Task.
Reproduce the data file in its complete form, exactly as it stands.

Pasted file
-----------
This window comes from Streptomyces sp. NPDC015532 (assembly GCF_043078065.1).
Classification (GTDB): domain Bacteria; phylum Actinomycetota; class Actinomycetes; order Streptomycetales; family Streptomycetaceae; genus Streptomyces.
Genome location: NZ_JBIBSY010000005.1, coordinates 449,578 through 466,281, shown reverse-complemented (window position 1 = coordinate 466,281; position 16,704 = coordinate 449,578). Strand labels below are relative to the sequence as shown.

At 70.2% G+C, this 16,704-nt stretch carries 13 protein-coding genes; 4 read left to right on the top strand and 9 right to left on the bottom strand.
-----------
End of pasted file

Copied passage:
This window comes from Streptomyces sp. NPDC015532 (assembly GCF_043078065.1).
Classification (GTDB): domain Bacteria; phylum Actinomycetota; class Actinomycetes; order Streptomycetales; family Streptomycetaceae; genus Streptomyces.
Genome location: NZ_JBIBSY010000005.1, coordinates 449,578 through 466,281, shown reverse-complemented (window position 1 = coordinate 466,281; position 16,704 = coordinate 449,578). Strand labels below are relative to the sequence as shown.

At 70.2% G+C, this 16,704-nt stretch carries 13 protein-coding genes; 4 read left to right on the top strand and 9 right to left on the bottom strand.